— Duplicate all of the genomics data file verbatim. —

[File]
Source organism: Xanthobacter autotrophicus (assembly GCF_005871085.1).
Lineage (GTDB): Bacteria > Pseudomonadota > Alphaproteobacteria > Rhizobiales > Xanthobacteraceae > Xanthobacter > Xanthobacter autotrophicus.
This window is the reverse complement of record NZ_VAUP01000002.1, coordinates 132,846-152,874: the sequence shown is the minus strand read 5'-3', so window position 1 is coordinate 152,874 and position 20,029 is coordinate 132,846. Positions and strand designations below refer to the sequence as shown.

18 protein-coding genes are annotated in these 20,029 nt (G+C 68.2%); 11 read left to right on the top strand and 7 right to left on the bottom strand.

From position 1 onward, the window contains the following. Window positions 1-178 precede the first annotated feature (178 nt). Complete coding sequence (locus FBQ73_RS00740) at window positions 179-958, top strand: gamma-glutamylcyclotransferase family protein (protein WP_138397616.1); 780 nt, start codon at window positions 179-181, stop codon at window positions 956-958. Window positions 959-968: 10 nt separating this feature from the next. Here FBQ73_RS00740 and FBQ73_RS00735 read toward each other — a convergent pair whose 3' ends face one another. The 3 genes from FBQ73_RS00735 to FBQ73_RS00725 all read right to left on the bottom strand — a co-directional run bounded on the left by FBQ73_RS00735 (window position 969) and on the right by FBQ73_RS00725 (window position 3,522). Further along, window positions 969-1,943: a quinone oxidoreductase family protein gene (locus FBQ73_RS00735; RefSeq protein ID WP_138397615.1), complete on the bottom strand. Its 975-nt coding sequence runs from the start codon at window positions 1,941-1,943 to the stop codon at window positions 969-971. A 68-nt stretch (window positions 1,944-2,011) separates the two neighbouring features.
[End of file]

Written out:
Source organism: Xanthobacter autotrophicus (assembly GCF_005871085.1).
Lineage (GTDB): Bacteria > Pseudomonadota > Alphaproteobacteria > Rhizobiales > Xanthobacteraceae > Xanthobacter > Xanthobacter autotrophicus.
This window is the reverse complement of record NZ_VAUP01000002.1, coordinates 132,846-152,874: the sequence shown is the minus strand read 5'-3', so window position 1 is coordinate 152,874 and position 20,029 is coordinate 132,846. Positions and strand designations below refer to the sequence as shown.

18 protein-coding genes are annotated in these 20,029 nt (G+C 68.2%); 11 read left to right on the top strand and 7 right to left on the bottom strand.

From position 1 onward, the window contains the following. Window positions 1-178 precede the first annotated feature (178 nt). Complete coding sequence (locus FBQ73_RS00740) at window positions 179-958, top strand: gamma-glutamylcyclotransferase family protein (protein WP_138397616.1); 780 nt, start codon at window positions 179-181, stop codon at window positions 956-958. Window positions 959-968: 10 nt separating this feature from the next. Here FBQ73_RS00740 and FBQ73_RS00735 read toward each other — a convergent pair whose 3' ends face one another. The 3 genes from FBQ73_RS00735 to FBQ73_RS00725 all read right to left on the bottom strand — a co-directional run bounded on the left by FBQ73_RS00735 (window position 969) and on the right by FBQ73_RS00725 (window position 3,522). Further along, window positions 969-1,943: a quinone oxidoreductase family protein gene (locus FBQ73_RS00735; RefSeq protein ID WP_138397615.1), complete on the bottom strand. Its 975-nt coding sequence runs from the start codon at window positions 1,941-1,943 to the stop codon at window positions 969-971. A 68-nt stretch (window positions 1,944-2,011) separates the two neighbouring features.